Anyway, I think I'm distracted and that's why I'm burning and eating sub-standard food. Which I've concluded is HEAVY distraction mind you. Especially when you can't pay attention to the smoking frying pan stinking up your kitchen.
My mind is apparently full of more things than you can shake a stick at and can't be bothered with the nuances of cooking a grilled cheese properly.

You're probably asking yourself why did I just read this whole thing about burned food? Well, I don't know, why did you? Were you hoping for a better explanation for the distraction? I can indeed give you one, but the basic underlying theme is a distracted cluttered mind full of decision-making and juggling and avoidance and sadness and dare I say it melancholy.
But let's leave it at that because I think the funny will die if we don't.

So just remember that if you are burning your food a lot in one week then you should check your mind and de-clutter it because charcoal is bad for you.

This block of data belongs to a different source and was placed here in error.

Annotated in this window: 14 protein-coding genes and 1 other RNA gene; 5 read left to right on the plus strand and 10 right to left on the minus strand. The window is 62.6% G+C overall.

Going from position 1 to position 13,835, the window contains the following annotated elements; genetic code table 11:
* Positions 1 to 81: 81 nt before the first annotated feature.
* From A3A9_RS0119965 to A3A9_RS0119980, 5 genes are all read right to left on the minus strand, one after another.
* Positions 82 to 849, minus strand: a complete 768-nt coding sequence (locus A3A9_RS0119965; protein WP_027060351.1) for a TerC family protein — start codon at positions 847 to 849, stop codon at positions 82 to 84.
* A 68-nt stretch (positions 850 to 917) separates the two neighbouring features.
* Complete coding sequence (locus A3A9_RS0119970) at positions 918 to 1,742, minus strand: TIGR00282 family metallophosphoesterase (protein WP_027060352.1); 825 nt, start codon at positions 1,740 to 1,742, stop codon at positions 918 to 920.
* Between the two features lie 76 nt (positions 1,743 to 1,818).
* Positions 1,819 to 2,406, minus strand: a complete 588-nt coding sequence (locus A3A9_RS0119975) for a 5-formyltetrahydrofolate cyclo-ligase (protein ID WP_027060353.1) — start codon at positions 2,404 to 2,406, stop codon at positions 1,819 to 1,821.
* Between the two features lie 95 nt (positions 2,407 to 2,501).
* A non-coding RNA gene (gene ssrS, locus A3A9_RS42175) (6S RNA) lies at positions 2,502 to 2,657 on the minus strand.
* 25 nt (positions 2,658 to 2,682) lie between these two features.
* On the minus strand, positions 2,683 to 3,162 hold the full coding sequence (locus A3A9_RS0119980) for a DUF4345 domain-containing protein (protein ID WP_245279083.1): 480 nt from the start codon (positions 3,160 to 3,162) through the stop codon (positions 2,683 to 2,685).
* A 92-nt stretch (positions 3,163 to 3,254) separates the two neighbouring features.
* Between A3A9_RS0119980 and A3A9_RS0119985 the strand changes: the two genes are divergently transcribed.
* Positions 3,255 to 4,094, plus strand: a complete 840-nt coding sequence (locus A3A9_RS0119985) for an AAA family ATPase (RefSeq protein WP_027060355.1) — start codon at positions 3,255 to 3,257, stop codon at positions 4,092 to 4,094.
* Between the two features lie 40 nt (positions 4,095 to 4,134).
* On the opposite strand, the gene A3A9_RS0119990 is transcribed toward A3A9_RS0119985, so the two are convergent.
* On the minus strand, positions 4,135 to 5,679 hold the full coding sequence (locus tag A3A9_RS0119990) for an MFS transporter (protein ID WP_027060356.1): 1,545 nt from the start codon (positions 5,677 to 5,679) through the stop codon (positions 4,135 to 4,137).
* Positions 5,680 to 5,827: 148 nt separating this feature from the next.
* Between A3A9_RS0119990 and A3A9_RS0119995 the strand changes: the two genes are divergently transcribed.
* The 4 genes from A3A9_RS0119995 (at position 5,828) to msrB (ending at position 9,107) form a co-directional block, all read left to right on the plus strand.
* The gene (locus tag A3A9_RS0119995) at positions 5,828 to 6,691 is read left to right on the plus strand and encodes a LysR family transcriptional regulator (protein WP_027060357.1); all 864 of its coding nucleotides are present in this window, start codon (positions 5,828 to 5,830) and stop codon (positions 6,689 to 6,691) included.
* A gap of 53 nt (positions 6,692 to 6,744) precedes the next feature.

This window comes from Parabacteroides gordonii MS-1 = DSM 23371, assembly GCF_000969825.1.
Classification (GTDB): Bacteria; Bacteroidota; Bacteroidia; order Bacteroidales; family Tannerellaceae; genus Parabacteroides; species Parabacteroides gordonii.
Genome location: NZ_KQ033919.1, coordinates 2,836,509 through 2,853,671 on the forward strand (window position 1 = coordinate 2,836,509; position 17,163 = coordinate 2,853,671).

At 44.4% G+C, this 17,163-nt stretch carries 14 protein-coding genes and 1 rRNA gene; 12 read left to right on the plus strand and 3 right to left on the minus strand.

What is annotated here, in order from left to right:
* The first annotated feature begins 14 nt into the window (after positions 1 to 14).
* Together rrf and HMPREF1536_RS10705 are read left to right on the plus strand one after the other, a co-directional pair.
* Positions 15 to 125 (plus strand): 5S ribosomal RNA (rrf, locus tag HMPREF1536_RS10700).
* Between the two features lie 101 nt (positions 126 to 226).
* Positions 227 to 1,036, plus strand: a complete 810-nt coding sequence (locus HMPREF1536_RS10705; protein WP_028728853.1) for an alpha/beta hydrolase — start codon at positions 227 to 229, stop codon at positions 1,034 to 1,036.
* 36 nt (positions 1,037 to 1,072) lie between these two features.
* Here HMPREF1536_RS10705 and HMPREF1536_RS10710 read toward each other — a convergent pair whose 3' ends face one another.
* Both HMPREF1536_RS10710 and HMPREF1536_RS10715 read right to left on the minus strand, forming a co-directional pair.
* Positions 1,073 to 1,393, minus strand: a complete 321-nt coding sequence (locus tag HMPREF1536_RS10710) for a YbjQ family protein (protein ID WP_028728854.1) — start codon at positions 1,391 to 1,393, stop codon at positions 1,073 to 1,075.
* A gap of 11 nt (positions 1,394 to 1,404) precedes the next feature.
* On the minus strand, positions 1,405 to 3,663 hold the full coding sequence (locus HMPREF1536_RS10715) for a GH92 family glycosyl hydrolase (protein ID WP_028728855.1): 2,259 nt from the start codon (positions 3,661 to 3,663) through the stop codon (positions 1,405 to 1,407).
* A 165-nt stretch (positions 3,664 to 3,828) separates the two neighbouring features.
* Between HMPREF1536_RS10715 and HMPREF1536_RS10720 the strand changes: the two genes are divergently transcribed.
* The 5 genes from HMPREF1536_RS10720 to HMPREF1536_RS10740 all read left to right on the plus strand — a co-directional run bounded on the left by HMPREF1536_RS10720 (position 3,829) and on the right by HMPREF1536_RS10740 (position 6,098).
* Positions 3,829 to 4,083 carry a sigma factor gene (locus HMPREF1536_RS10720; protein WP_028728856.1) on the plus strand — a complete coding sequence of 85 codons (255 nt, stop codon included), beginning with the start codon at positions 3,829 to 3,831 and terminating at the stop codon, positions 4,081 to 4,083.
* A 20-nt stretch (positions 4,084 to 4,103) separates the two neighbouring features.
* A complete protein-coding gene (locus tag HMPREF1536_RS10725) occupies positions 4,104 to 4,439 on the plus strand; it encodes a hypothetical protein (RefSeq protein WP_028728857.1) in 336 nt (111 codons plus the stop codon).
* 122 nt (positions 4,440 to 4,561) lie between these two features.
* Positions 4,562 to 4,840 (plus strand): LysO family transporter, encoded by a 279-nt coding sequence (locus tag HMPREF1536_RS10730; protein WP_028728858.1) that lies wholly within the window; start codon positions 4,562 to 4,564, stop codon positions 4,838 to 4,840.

Monday, November 07, 2005


Living in Southern California one doesn't really witness the change of seasons as much as, say in Maine. But make no mistake the trees still change color here and the weather does get colder.

A lot of people like autumn. I can get behind that. It's pretty and it makes you feel like wearing a sweater and drinking hot cocoa or tea and enjoying the misty grey color of the sky in the afternoons.
It's apple pie and pumpkins and Halloween and Robert Frost poems.

Which is nice.

Today's blog comes with two album recommendations. Sheryl Crow's Wildflower and Aqualung's Strange & Beautiful.

Sheryl goes back to the old days and actually writes some songs we want to listen to. And the Aqualung, well the Brits have brought us another group to enjoy. And though I don't know much about them as yet, I'm grooving to their tunes.

Happy Autumn Chipmunks!